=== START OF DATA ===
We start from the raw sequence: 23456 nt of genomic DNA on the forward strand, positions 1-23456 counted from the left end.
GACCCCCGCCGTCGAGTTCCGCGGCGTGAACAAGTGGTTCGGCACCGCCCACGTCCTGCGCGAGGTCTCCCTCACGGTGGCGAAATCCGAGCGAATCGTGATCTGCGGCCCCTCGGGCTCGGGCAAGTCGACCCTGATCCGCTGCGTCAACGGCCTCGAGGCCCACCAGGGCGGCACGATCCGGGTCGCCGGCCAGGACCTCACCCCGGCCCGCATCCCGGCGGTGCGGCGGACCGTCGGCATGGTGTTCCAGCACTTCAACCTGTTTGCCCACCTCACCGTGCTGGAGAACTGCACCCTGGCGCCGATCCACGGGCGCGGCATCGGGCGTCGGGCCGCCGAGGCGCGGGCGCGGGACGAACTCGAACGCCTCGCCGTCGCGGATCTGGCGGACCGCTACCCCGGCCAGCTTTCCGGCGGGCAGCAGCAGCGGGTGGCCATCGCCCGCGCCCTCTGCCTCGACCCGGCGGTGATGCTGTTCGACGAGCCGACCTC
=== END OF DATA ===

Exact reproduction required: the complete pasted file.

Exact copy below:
We start from the raw sequence: 23456 nt of genomic DNA on the forward strand, positions 1-23456 counted from the left end.
GACCCCCGCCGTCGAGTTCCGCGGCGTGAACAAGTGGTTCGGCACCGCCCACGTCCTGCGCGAGGTCTCCCTCACGGTGGCGAAATCCGAGCGAATCGTGATCTGCGGCCCCTCGGGCTCGGGCAAGTCGACCCTGATCCGCTGCGTCAACGGCCTCGAGGCCCACCAGGGCGGCACGATCCGGGTCGCCGGCCAGGACCTCACCCCGGCCCGCATCCCGGCGGTGCGGCGGACCGTCGGCATGGTGTTCCAGCACTTCAACCTGTTTGCCCACCTCACCGTGCTGGAGAACTGCACCCTGGCGCCGATCCACGGGCGCGGCATCGGGCGTCGGGCCGCCGAGGCGCGGGCGCGGGACGAACTCGAACGCCTCGCCGTCGCGGATCTGGCGGACCGCTACCCCGGCCAGCTTTCCGGCGGGCAGCAGCAGCGGGTGGCCATCGCCCGCGCCCTCTGCCTCGACCCGGCGGTGATGCTGTTCGACGAGCCGACCTC